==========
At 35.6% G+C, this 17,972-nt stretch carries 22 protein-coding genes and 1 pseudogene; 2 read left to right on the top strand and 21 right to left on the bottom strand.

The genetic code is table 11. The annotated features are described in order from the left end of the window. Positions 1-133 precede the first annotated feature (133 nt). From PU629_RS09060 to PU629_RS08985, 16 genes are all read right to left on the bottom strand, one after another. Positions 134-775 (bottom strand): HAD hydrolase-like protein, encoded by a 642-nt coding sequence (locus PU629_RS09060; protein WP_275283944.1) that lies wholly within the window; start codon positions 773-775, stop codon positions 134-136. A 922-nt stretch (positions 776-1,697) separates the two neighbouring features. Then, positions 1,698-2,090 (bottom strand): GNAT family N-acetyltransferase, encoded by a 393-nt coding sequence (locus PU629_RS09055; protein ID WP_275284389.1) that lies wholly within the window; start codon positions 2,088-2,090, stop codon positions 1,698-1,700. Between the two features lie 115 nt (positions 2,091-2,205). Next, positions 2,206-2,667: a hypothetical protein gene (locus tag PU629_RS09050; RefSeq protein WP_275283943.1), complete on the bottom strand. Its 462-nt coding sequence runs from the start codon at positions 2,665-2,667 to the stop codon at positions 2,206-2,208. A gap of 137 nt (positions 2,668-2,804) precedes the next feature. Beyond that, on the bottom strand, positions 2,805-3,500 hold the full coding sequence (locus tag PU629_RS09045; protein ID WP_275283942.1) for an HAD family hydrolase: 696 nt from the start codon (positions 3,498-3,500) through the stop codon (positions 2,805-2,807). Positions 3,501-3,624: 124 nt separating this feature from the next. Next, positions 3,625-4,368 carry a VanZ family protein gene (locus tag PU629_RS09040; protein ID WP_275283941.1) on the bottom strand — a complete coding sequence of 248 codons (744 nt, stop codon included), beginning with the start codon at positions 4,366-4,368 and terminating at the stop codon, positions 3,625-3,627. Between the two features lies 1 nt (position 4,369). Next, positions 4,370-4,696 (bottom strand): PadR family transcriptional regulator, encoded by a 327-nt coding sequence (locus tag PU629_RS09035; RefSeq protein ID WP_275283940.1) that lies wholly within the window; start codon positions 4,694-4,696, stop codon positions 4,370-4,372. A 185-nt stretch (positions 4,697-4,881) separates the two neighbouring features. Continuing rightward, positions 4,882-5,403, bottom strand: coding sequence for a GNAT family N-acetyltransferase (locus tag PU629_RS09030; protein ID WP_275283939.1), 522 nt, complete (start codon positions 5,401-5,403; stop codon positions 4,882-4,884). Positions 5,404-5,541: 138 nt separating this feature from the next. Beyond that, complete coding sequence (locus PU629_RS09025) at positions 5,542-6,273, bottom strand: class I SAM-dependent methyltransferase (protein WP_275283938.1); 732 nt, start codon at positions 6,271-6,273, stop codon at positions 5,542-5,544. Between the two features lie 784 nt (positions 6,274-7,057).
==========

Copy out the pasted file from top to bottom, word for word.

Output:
At 35.6% G+C, this 17,972-nt stretch carries 22 protein-coding genes and 1 pseudogene; 2 read left to right on the top strand and 21 right to left on the bottom strand.

The genetic code is table 11. The annotated features are described in order from the left end of the window. Positions 1-133 precede the first annotated feature (133 nt). From PU629_RS09060 to PU629_RS08985, 16 genes are all read right to left on the bottom strand, one after another. Positions 134-775 (bottom strand): HAD hydrolase-like protein, encoded by a 642-nt coding sequence (locus PU629_RS09060; protein WP_275283944.1) that lies wholly within the window; start codon positions 773-775, stop codon positions 134-136. A 922-nt stretch (positions 776-1,697) separates the two neighbouring features. Then, positions 1,698-2,090 (bottom strand): GNAT family N-acetyltransferase, encoded by a 393-nt coding sequence (locus PU629_RS09055; protein ID WP_275284389.1) that lies wholly within the window; start codon positions 2,088-2,090, stop codon positions 1,698-1,700. Between the two features lie 115 nt (positions 2,091-2,205). Next, positions 2,206-2,667: a hypothetical protein gene (locus tag PU629_RS09050; RefSeq protein WP_275283943.1), complete on the bottom strand. Its 462-nt coding sequence runs from the start codon at positions 2,665-2,667 to the stop codon at positions 2,206-2,208. A gap of 137 nt (positions 2,668-2,804) precedes the next feature. Beyond that, on the bottom strand, positions 2,805-3,500 hold the full coding sequence (locus tag PU629_RS09045; protein ID WP_275283942.1) for an HAD family hydrolase: 696 nt from the start codon (positions 3,498-3,500) through the stop codon (positions 2,805-2,807). Positions 3,501-3,624: 124 nt separating this feature from the next. Next, positions 3,625-4,368 carry a VanZ family protein gene (locus tag PU629_RS09040; protein ID WP_275283941.1) on the bottom strand — a complete coding sequence of 248 codons (744 nt, stop codon included), beginning with the start codon at positions 4,366-4,368 and terminating at the stop codon, positions 3,625-3,627. Between the two features lies 1 nt (position 4,369). Next, positions 4,370-4,696 (bottom strand): PadR family transcriptional regulator, encoded by a 327-nt coding sequence (locus tag PU629_RS09035; RefSeq protein ID WP_275283940.1) that lies wholly within the window; start codon positions 4,694-4,696, stop codon positions 4,370-4,372. A 185-nt stretch (positions 4,697-4,881) separates the two neighbouring features. Continuing rightward, positions 4,882-5,403, bottom strand: coding sequence for a GNAT family N-acetyltransferase (locus tag PU629_RS09030; protein ID WP_275283939.1), 522 nt, complete (start codon positions 5,401-5,403; stop codon positions 4,882-4,884). Positions 5,404-5,541: 138 nt separating this feature from the next. Beyond that, complete coding sequence (locus PU629_RS09025) at positions 5,542-6,273, bottom strand: class I SAM-dependent methyltransferase (protein WP_275283938.1); 732 nt, start codon at positions 6,271-6,273, stop codon at positions 5,542-5,544. Between the two features lie 784 nt (positions 6,274-7,057).